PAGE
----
- The share of roads in good condition increased in the project cities. In Panjin, for example, the share of roads in good conditions increased from 60 to 89 percent. Despite increases in vehicle ownership and traffic volumes, travel times along the 12 monitored routes decreased by margins ranging from 13 percent to 68 percent. A number of black spots were improved in the project roads, especially where school crossings existed in Panjin. Traffic calming measures, such as traffic lights and pedestrian signals near the intersections have led to significant reduction in the accident rates, by margins ranging from 15 percent to 70 percent.
- The satisfaction level regarding public transport service increased significantly across all project cities, with increases ranging from 27 to 48 percent.
Bank Group Contribution
In 2007, the Bank provided a loan of US$218 million, 41.5 percent of the estimated total project cost of US$525.4 million. Due to project scope changes and appreciation of the Chinese currency, the actual project cost was reduced to RMB2,425 million (US$397.44 million equivalents), which was about 24 percent lower than the original estimate. At project closing, US$5.12 million was cancelled from the loan.
In addition, the Bank introduced international good practices such as the integrated corridor management approach and public participation mechanism, and promoted learning and experience sharing among project cities.
The Government of China showed strong commitment to revitalizing the northeast industrial base through infrastructure investments in medium-size cities, and invested US$184.62 million, 46.5 percent of the total project cost. Adequate and timely support was provided during project implementation, including establishing the Liaoning Provincial Coordinating Group chaired by a vice governor to provide high-level guidance and coordination.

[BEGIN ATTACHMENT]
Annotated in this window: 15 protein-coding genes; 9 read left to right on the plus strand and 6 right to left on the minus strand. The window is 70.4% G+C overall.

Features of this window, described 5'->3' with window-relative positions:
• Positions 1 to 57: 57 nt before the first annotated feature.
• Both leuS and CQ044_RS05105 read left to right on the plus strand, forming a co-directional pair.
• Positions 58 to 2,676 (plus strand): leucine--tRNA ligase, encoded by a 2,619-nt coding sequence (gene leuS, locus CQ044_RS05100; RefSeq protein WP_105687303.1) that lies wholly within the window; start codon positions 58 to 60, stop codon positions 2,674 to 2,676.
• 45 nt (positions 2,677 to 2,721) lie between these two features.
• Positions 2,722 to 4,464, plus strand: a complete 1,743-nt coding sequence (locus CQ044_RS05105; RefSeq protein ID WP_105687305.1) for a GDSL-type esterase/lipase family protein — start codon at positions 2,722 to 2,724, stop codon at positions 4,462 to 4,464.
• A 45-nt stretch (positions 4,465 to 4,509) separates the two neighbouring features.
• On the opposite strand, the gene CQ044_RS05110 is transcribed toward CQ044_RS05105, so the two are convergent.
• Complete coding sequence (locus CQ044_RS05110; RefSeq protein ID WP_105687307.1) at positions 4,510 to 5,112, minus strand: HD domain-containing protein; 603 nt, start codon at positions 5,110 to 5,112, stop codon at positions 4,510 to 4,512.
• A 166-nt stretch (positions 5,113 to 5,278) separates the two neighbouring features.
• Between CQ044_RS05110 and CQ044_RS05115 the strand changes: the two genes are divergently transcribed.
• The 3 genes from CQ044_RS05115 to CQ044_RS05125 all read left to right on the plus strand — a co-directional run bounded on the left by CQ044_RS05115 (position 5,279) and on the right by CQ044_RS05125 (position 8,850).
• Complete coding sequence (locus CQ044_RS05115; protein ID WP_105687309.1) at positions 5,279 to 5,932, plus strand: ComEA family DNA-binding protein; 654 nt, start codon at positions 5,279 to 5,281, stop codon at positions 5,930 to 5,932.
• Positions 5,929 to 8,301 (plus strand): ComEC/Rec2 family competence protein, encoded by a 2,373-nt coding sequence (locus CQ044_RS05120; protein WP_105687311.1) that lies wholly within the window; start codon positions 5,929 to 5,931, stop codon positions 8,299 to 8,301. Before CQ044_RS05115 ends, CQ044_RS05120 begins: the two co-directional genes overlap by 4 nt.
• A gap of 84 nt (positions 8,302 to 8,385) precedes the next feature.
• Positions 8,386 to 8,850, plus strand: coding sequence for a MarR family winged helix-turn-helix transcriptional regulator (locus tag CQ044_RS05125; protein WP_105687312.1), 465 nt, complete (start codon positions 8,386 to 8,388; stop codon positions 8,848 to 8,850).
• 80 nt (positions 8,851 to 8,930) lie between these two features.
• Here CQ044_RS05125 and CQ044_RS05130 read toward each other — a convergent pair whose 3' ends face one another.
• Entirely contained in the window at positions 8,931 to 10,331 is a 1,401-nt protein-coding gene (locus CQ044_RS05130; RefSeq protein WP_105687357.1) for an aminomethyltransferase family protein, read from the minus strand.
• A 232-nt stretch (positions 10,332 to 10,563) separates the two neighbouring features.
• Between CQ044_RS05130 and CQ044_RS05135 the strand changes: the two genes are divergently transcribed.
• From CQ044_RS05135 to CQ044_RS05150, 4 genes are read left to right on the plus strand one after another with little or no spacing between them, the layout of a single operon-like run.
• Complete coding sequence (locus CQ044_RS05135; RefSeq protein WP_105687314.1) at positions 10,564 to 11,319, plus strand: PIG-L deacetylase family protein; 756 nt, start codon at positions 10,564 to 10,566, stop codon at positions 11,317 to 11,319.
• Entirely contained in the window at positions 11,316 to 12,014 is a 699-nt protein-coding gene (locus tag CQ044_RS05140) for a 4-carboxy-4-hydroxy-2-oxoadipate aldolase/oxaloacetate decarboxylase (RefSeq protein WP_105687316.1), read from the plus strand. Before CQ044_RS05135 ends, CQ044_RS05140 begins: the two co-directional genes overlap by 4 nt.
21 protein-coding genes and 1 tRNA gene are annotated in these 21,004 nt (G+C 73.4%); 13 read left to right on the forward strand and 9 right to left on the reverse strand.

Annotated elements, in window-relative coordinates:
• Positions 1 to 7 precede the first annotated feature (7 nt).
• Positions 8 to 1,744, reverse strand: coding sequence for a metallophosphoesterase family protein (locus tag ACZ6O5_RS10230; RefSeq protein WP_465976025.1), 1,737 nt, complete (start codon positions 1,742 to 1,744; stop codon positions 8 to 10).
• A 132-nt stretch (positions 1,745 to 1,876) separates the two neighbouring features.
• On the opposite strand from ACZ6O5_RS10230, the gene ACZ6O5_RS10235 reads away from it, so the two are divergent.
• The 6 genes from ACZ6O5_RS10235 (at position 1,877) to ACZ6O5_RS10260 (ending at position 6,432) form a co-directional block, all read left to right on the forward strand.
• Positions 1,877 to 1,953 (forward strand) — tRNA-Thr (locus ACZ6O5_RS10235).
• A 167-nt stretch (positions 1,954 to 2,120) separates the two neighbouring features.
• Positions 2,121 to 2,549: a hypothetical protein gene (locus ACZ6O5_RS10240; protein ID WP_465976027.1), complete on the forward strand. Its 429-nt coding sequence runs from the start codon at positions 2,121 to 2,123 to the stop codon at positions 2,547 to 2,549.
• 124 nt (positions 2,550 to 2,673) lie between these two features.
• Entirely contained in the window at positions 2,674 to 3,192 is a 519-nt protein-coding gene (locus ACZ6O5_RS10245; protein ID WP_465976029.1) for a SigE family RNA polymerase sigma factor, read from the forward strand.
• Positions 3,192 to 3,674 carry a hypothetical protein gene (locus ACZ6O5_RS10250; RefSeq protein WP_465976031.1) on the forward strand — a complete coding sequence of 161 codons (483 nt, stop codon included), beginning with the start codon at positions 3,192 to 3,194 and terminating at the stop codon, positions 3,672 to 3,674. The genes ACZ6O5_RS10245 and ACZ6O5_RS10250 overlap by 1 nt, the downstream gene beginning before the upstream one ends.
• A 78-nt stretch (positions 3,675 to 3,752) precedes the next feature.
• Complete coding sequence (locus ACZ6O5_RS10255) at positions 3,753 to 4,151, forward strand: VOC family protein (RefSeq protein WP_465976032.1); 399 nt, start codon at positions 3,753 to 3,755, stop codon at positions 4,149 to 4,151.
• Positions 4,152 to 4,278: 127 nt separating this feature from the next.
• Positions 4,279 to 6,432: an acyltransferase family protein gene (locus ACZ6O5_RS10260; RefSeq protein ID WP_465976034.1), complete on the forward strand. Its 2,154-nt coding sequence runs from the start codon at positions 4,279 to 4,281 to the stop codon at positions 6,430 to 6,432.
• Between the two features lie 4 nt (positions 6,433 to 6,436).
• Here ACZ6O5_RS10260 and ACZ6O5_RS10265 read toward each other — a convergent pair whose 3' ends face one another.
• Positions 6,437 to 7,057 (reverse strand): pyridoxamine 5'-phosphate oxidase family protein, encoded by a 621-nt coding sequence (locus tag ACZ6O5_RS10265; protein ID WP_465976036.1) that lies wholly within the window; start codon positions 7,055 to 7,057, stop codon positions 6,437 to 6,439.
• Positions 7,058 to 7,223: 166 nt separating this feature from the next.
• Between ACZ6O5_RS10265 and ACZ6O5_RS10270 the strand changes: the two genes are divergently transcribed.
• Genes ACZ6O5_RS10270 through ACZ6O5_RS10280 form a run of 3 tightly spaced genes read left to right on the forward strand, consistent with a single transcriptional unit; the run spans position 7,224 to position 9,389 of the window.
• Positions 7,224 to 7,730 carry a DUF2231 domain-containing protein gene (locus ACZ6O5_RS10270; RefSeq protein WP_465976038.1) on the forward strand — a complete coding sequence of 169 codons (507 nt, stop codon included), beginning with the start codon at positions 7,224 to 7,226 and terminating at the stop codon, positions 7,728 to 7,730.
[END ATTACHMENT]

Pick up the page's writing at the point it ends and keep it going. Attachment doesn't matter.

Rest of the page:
After project completion, the assets created under the project, including the main roads, sidewalks, street lights, and drainage system, have been transferred to different municipal agencies for operation and maintenance. All budgets for project operation and maintenance are from the municipal fiscal expenditures. Most project cities have installed substantial traffic management facilities and operate advanced monitoring systems. After four public consultation programs conducted during different stages of project planning, design, construction and operation, the public participation mechanism established by the project has become a regular procedure, including in the cities’ own projects.
A large portion of transport users in the six project cities, including motorists, public transport passengers, cyclists, pedestrians and people with disabilities, benefitted directly from the improvements introduced by the project.
Particularly the disabled people were consulted and given the opportunity to test the design of the accessibility of the bus stops, intersections, and sidewalks, so that the transport facilities were better designed and more accessible to all users.
People in the project cities also stood to benefit from the incremental job opportunities, improved investment climate and enhanced economic competitiveness. Various transport agencies in the cities were also beneficiaries, with improved capacities fostered during the course of this project.